Maathorneferure, Queen of Egypt

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Maathorneferure, Queen of Egypt

Birthdate:
Birthplace: Syria
Death: Egypt
Immediate Family:

Daughter of Hattusili III, king of the Hittites and Puduhepa (Putukhipa), Queen of the Hittites
Wife of Ramses II 'The Great', Pharaoh of Egypt
Sister of Tudhaliya IV, King of the Hittites; Nerikkaili and N.N.

Occupation: (Manefrure'; Maathornefrure); aka sister of Suppiluliumas King of HATTI
Managed by: Private User
Last Updated:

About Maathorneferure, Queen of Egypt

Maathorneferure

From Wikipedia, the free encyclopedia

Maathorneferure


Queen consort of Egypt

 

Full name


Maathorneferure


Titles


Great Royal Wife, Mistress of the Two Lands


Birthplace


Hatti

Place of death


unknown


Buried


unknown


Consort


Pharaoh Ramesses II


Dynasty


19th of Egypt


Father


King Hattusili III


Mother


Queen Puduhepa


Religious beliefs


Ancient Egyptian religion


Maathorneferure was an Ancient Egyptian queen, the Great Royal Wife of Ramesses II.[1]


Maathorneferure was a daughter of the Hittite king Hattusili III and his wife, Queen Puduhepa. She was the sister of the crown prince Nerikkaili of Hatti and the sister of the later Hittite king Tudhaliya IV.


Maathorneferure was married to the Egyptian Pharaoh Ramesses II in the 34th year of his reign, becoming the Great King's Wife. Her original name is unknown, but her Egyptian name translates as "One who sees Horus, the invisible splendor of Ra".


Egypt and the Hittite empire had been increasingly at odds since the demise of the kingdom of the Mitanni, and Maathorneferure's marriage to the Egyptian king was the conclusion of the peace process which had begun with the signing of a peace treaty thirteen years earlier.


Maathorneferure and Hattusili III before Ramesses II On the Marriage Stela it is claimed that "The daughter of the great chief of Kheta marched in [front] of the army [...]" [2]


The Hittite princess left Hattusa, the Hittite capital, in late 1246 BCE, accompanied by her mother and a huge contingent laden with gold, silver, bronze, cattle and sheep, and slaves. At the Egyptian frontier, a message was despatched to the Pharaoh: 'They have traversed sheer mountains and treacherous passes to reach Your Majesty's border.' Ramesses sent a welcoming party to escort the princess through Canaan and into Egypt. She arrived in February 1245 BCE at Pi-Ramesse. [3]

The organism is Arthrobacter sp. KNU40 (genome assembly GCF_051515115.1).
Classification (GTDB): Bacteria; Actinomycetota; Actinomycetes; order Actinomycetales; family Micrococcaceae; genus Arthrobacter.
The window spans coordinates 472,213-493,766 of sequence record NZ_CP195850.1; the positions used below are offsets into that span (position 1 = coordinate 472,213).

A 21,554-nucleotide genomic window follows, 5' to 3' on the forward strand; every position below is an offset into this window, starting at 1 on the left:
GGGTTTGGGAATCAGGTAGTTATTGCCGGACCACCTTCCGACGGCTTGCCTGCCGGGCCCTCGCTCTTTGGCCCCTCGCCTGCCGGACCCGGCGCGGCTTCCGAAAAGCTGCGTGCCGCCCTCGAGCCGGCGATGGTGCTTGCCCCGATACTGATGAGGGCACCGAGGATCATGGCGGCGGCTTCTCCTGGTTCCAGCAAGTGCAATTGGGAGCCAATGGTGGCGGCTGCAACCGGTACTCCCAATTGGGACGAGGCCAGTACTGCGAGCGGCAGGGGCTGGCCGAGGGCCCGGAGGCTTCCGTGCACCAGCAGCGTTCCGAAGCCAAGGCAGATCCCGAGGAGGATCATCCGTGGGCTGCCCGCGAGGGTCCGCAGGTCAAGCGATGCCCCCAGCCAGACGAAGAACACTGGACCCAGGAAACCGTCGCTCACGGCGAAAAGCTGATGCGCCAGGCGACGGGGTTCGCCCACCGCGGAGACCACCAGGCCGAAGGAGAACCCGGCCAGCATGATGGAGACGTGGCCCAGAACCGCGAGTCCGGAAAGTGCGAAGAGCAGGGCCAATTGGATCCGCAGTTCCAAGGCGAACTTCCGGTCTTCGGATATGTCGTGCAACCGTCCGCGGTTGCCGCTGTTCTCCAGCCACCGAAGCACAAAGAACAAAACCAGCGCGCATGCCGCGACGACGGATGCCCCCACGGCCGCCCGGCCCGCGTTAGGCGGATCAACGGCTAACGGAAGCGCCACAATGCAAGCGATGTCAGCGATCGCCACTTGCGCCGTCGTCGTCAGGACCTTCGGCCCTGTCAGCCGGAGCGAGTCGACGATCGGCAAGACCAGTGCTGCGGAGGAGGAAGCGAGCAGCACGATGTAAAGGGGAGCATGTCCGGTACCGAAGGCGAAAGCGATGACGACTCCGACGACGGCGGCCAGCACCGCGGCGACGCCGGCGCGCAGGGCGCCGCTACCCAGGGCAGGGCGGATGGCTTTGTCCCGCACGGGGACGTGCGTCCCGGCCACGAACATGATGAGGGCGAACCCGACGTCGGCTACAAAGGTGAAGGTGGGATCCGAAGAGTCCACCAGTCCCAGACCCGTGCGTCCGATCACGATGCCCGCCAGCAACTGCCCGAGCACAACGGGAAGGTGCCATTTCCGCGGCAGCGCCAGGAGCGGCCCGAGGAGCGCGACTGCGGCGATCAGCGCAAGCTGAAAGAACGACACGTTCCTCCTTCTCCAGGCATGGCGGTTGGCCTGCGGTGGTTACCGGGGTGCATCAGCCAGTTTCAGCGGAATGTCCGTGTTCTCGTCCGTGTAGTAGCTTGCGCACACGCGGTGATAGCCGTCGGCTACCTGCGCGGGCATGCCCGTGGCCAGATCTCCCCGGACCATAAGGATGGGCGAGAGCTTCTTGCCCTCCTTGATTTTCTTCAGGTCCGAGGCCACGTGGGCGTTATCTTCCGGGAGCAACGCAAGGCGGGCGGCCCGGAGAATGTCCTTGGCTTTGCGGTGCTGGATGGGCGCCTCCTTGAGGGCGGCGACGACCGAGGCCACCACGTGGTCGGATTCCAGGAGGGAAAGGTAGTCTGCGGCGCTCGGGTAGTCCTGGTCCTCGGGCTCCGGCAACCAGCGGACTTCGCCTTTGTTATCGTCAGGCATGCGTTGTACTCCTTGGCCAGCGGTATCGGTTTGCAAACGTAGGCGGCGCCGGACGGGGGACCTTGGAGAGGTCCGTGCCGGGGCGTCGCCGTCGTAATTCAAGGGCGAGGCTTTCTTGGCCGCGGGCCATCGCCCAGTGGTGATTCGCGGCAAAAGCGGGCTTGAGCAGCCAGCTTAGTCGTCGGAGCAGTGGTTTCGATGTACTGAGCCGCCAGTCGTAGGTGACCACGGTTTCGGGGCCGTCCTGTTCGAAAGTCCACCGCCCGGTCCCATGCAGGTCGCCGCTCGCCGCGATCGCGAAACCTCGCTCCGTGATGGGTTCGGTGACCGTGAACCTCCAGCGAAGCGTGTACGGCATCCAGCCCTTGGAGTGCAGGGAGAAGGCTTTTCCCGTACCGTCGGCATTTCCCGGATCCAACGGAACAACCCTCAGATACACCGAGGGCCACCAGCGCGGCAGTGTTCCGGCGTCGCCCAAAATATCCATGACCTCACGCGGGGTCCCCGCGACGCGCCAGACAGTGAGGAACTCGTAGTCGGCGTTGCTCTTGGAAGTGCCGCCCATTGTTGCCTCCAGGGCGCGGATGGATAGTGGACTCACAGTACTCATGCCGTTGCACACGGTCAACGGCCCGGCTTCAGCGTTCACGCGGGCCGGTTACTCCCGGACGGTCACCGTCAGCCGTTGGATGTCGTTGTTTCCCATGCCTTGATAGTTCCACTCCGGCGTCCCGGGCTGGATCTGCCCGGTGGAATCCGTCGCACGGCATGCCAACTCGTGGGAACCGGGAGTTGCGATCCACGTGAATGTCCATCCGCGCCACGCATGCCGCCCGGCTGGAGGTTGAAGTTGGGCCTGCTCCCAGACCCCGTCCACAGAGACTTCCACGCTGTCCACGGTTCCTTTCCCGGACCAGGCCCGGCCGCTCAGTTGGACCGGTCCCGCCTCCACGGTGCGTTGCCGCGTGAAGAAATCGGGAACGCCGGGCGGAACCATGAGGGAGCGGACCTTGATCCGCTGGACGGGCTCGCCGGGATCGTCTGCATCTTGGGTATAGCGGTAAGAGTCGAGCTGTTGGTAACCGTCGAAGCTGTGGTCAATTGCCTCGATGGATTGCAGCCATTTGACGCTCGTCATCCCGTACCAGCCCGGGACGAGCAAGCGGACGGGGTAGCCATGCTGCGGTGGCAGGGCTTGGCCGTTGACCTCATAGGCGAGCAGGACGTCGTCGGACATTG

For Ramesses, the marriage was valuable more for the large dowry he acquired rather than his new bride, who was despatched to his harem palace at Mer-wer (today's Gurob). [4] According to another account, however, Maathorneferure is said to have given Ramesses a baby and died shortly thereafter. [5]


Maathorneferure is mentioned on a papyrus found at Gurob. The partial text on the papyrus states: [...] small bag, the king's wife Maathorneferure (may she live) (the daughter of) the great ruler of Khatti, [...] Dayt garment of 28 cubits, 4 palms, breadth 4 cubits, [bag?] of 14 cubits, 2 palms, breath 4 cubits - 2 items [...] palms, breath 4 cubits. [4]


At Tanis, there is a broken statue of Ramesses that shows her (mostly destroyed) figure touching his leg, together with her cartouche.


During the latter half of the first millennium BCE Maathorneferure's marriage to the pharaoh gave rise to the tale inscribed on the Bentresh stela in which the sister of a foreign queen is healed by a divine statue sent from Egypt.[6]


[edit] Alternative Spellings

Maat-hor-neferure
Maatnefrure
Maat-hor-nefrure

[edit] References

"Marriage Stela" in Ancient Records of Egypt by J. H. Breasted, Part Three, §415ff
"The Bentresh Stela" in Ancient Egyptian Literature by M. Lichtheim, Vol.3, pp. 90ff.
Ramesside Inscriptions by Kenneth Anderson Kitchen
Letters of the Great Kings of the Ancient Near East: The Royal Correspondence of the Late Bronze Age by Trevor R. Bryce, p. 117ff.
The Kingdom Of The Hittites by Trevor Robert Bryce, p. 283

[edit] Notes


1.^ Dodson, Aidan; Hilton, Dyan (2004). The Complete Royal Families of Ancient Egypt. Thames & Hudson. p. 140. ISBN 978-0-5000-51283.

2.^ J.H. Breasted, Ancient Records of Egypt, Part Three, § 415ff.
3.^ Wilkinson, Toby (2011). The Rise and Fall of Ancient Egypt. Bloomsbury. pp. 340-41. ISBN 978-1-4088-1002-6.
4.^ a b [1] Gurob, papyrus 32795
5.^ Tyldesley, Joyce (2001). Egypt's Golden Empire: The Age of the New Kingdom. Headline Book Publishing. ISBN 978-0-7472-51606.
6.^ The Bentresh Stela

http://en.wikipedia.org/wiki/Maathorneferure

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